God, Man, and Green at Yale
Why Not Nuclear Energy?
12:00 AM, Jul 25, 2007 • By ERNEST W. LEFEVER
A HALF CENTURY AGO, William F. Buckley, Jr., created quite a stir when he published God and Man At Yale, bemoaning the junior status accorded the Almighty within its ivied walls. Today a new phenomenon is sweeping the Yale campus, especially at Yale Divinity School, where in the mid-1940s I studied theology and social ethics.
Yale has not escaped the many moods and causes dredged up by the countercultural zeitgeist. None has been more colorful, flamboyant, or intense than the current green revolution. This is dramatically manifest in the current issue of Reflections, the official quarterly of the Divinity School. It's theme and title is "God's Green Earth: Creation, Faith, Crisis." The cover carries Giovanni di Paolo's the Expulsion from Paradise (1445), a bright painting depicting a nude angel expelling an equally nude Adam and Eve from the Garden of Eden.
Thumbing through the 76 pages of 10.5 by 7.5 inch glossy paper, I was struck by the dramatic, indeed apocalyptic, tone of virtually all of its twenty articles. Among the titles:
One article calls for a "new species identity." Another warns that "If Christians inadequately understand the ecology of God's desire for humanity, then they stutter before the fullness of their gospel." And an author wonders whether the "world economy can be tamed" to restore "the natural world." Then there were the misty poems:
I could go on and on, but this may be sufficient to suggest that Yale Divinity School is promoting a new Pantheism, the belief that "nature is God," a worldview popular in the eighteenth century and long held by many tribal peoples who are persuaded their god speaks to them through volcanoes, earthquakes, and lightening.
Reading this version of Yale's new green creed, including it's veneration of all living things large and small, recalls a limerick I wrote two years ago:
Of course, this outburst at Yale was merely a reflection of a wider epidemic of greenism among American elites. Mind you, most Americans believe that we should use, conserve, and develop the natural bounty of the earth so we can bequeath its blessings to future generations. Everyone wants cleaner air and supports reasonable efforts to achieve it. But that is not enough for the new greens, who see catastrophe everywhere around us. Alarmists like Al Gore are right. However, they often exaggerate the danger and ignore verifiable evidence. One basic fact is that the earth has been undergoing dramatic climate changes for billions of years with no participation by humans. And it is by no means certain that air-born carbons produced by humans increase global warming.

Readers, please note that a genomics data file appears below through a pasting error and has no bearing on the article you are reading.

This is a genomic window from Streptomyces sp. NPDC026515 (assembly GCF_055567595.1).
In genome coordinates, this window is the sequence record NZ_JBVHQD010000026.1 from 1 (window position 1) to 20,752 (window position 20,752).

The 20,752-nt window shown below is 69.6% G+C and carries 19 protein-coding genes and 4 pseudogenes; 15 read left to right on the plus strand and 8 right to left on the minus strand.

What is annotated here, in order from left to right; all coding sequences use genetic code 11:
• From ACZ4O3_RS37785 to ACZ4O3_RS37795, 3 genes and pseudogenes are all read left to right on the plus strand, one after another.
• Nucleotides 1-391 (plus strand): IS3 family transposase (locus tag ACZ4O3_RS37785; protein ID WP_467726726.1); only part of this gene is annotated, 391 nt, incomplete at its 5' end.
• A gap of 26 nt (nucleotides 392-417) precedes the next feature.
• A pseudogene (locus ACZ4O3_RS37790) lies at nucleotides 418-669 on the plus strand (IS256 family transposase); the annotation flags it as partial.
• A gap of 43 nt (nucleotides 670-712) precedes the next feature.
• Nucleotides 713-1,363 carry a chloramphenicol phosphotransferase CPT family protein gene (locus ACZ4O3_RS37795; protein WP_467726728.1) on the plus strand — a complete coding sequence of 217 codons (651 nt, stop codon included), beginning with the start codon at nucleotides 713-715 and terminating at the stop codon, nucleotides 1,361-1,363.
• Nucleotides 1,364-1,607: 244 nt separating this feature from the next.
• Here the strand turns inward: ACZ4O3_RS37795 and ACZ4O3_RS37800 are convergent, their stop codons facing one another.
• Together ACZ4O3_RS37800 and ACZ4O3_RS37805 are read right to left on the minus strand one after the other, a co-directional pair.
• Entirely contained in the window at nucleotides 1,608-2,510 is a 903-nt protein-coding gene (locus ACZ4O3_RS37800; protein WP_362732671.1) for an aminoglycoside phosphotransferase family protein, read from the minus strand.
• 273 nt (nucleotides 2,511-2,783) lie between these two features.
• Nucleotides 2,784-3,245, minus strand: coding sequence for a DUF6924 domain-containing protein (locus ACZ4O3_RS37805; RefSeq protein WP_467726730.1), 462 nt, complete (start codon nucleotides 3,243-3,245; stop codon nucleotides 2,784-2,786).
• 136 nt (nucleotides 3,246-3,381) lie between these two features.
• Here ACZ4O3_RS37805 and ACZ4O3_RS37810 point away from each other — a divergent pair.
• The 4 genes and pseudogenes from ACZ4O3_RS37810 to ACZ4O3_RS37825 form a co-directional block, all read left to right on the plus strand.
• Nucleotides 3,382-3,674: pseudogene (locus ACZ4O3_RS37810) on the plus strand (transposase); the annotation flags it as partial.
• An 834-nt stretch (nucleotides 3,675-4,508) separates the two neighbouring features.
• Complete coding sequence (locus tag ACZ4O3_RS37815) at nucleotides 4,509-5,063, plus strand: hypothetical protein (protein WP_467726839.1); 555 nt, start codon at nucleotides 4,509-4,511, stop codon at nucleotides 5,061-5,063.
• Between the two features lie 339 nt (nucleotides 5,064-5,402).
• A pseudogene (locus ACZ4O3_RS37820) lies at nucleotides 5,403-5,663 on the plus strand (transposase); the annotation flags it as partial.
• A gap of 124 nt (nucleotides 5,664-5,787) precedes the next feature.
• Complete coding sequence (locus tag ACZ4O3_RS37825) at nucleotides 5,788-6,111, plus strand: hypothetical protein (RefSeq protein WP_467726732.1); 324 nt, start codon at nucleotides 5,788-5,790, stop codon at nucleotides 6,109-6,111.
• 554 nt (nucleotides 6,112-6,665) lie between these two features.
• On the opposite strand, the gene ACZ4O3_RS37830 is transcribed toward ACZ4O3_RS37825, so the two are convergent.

Of course, every reasonable effort should be made to reduce harmful carbon emissions from fuel production and consumption. Along with the substantial efforts already underway to achieve this in the petroleum and coal industries, we should invest more in solar, wind, and water power. Don Quixote tilted at windmills, but we can use them to increase clean energy.
But for the extreme environmentalists, this is not enough. Recently, British billionaire entrepreneur Richard Branson, with Al Gore at his side, offered a $25 million prize to anyone who can come up with a way to blunt global warming by "removing at least a billion tons of carbon dioxide a year from the Earth's atmosphere." The Wall Street Journal noted that the judges chosen to determine the winner all "hail from the Apocalypse Now crowd."